In reality, it’s more complicated, as markets are not just interested in the change in rates itself, but also expectations for future interest rates and the change in interest rate differentials for a particular currency pair. 

If, for argument’s sake, the Bank of England is expected to raise interest rates in a month, then the market will position itself for such an eventuality by pricing this into the value of sterling. In other words, the pound will strengthen in anticipation of this rate hike and weaken in anticipation of a rate cut. 

For the GBP/USD pair, investors will also consider what the Federal Reserve, the central bank in the US, is doing with its monetary policy. If the Fed also raises rates, and at a faster pace than the BoE, it would be seen as bearish for the pound against the dollar.

During central bank meetings, which among the majors, typically occur every month or six weeks, markets also pay close attention to the bank’s communications, or forward guidance, on future policy moves. When we refer to a ‘hawkish’ set of communications, it indicates one’s preference towards higher rates, whereas dovish refers to the preference for lower rates. 

The importance of central bank foreign exchange reserves

Aside from merely setting interest rates, central banks have several other tools at their disposal to meet their mandates. In some cases, most predominantly among emerging markets, these central banks will occasionally intervene in the currency market to influence the value of their currency’s exchange rate. 

Every central bank holds what are known as foreign exchange reserves. These reserves, which typically consist primarily, but not entirely, of the US dollar, are purchased or sold by central banks to manipulate demand for the domestic currency. 

Measures taken by the central bank during currency depreciation

Depreciation in a currency’s value tends to push up domestic prices, so during periods of excessive currency weakness, a central bank may intervene by selling its foreign exchange reserves, and buying the domestic currency, therefore propping it up.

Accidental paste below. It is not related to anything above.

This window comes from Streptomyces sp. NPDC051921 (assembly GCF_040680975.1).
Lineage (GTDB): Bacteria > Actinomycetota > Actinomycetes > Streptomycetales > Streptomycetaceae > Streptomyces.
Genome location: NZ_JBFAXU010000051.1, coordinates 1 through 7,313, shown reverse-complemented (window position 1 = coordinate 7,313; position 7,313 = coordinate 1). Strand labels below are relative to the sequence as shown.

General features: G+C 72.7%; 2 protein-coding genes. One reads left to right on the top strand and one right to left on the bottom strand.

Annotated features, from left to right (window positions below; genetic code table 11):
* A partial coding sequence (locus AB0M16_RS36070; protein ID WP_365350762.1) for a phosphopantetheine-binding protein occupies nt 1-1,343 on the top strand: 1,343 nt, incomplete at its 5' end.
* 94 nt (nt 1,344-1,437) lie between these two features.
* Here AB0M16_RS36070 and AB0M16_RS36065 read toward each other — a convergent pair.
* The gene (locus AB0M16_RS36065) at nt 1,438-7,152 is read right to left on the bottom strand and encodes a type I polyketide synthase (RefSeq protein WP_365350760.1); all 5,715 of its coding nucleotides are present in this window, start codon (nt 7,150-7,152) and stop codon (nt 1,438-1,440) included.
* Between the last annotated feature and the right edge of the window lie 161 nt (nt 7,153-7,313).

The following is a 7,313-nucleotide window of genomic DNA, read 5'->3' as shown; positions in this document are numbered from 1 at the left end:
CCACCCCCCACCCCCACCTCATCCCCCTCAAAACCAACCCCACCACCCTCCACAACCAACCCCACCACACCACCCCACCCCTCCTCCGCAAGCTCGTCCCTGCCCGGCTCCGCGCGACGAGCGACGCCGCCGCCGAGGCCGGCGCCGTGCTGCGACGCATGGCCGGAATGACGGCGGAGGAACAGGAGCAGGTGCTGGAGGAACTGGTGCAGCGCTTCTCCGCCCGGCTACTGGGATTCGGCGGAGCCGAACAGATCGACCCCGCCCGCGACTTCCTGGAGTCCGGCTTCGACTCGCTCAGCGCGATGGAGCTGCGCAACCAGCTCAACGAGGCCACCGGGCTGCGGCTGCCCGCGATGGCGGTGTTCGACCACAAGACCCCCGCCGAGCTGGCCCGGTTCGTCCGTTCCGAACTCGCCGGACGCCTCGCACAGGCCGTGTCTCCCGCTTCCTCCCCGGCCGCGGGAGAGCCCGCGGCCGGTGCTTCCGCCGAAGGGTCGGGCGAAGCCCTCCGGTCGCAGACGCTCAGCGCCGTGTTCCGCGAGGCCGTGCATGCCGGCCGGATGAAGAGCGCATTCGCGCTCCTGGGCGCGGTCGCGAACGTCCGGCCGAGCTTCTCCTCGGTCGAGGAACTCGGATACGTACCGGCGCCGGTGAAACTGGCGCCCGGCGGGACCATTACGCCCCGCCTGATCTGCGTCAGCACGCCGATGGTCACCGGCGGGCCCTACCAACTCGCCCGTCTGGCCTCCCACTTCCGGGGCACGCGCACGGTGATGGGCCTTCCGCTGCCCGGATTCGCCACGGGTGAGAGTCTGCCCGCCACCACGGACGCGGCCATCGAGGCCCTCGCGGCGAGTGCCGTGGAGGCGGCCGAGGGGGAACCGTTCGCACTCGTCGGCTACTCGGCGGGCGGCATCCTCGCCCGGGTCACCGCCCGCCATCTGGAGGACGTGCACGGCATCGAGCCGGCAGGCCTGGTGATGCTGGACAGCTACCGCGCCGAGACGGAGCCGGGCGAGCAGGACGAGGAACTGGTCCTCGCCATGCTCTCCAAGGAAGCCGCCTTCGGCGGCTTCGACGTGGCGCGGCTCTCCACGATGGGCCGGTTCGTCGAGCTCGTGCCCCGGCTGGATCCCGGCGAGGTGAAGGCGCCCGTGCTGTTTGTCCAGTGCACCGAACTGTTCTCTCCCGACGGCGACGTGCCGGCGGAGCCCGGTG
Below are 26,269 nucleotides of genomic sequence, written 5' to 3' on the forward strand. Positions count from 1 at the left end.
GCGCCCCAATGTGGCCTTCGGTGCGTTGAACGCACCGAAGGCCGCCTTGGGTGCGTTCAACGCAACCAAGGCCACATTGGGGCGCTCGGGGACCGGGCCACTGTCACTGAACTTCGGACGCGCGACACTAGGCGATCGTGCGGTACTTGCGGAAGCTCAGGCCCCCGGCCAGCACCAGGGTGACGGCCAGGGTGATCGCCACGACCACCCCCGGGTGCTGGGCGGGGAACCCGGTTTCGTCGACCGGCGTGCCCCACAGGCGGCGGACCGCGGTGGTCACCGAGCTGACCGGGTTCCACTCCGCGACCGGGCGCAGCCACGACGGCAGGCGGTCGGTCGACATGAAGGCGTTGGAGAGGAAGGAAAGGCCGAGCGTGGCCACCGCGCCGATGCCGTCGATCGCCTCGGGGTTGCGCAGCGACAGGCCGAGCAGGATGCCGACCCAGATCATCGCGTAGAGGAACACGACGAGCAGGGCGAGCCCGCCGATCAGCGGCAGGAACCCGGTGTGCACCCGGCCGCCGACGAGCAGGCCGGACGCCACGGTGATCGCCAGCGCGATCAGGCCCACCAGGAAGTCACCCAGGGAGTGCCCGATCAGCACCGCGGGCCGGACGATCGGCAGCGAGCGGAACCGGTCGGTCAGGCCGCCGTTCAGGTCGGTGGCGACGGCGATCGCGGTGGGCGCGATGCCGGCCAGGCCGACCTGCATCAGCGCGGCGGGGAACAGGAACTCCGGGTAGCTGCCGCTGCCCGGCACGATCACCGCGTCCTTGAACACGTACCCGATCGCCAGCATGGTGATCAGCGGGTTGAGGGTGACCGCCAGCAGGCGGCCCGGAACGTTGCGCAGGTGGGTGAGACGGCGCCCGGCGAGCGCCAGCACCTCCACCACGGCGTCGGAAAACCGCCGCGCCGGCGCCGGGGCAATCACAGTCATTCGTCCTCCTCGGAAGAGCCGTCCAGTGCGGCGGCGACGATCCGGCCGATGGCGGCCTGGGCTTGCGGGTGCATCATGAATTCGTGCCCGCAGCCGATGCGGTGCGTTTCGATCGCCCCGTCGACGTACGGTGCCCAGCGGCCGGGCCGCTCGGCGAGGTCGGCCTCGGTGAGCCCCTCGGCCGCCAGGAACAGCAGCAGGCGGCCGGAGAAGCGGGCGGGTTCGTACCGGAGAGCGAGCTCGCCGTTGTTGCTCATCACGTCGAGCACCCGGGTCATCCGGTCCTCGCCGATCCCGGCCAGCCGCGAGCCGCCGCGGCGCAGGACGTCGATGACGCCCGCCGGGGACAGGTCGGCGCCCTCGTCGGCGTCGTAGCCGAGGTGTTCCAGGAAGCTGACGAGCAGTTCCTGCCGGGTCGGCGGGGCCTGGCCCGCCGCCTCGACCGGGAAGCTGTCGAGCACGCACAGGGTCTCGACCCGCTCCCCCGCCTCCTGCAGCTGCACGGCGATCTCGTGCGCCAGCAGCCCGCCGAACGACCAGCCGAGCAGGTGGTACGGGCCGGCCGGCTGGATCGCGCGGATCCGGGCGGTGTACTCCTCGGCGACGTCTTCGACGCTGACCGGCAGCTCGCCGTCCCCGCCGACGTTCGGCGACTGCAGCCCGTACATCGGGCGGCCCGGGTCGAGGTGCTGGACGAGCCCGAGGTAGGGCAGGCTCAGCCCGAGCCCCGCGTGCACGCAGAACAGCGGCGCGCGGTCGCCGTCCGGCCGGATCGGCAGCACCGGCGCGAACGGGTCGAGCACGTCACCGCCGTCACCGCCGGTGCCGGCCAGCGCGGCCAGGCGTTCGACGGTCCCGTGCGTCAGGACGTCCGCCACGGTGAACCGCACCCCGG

Measures taken by central bank during currency appreciation

Too strong of a currency is also undesirable, as this can harm a country’s export competitiveness. In this instance, a central bank may purchase additional FX reserves, therefore selling its domestic currency holdings, leading to a depreciation in the exchange rate.

Currency pegging

In extreme cases, currencies are pegged to the value of another, usually the dollar or the euro. When this is the case, these central banks need to accumulate a sufficient amount of FX reserves, in relation to the value of the imports to deter a speculative attack on the currency. These central banks are also forced to follow the same monetary policy as the currency they are pegged to. For instance, when the Federal Reserve hikes interest rates by 25bps, the central bank in the UAE, which pegs its currency to the dollar, will have to follow suit with a 25bp rate increase on its own.


Central banks are the most influential financial institutions, as they hold power to drive money creation, money supply and even currency value to a large extent. It is prudent for businesses, no matter small, medium or large, to keep up to date with the central bank’s measures and their impact on interest rates, currency value and many more. The currency fluctuations due to central bank policy or other global factors can negatively influence your profit margins if left untouched.

Ebury offers a comprehensive and bespoke hedging solution to help you protect your business from currency movements. Our team of FX experts will understand your industry, business needs, risk tolerance, budget and goals to design a solution that best fits your business.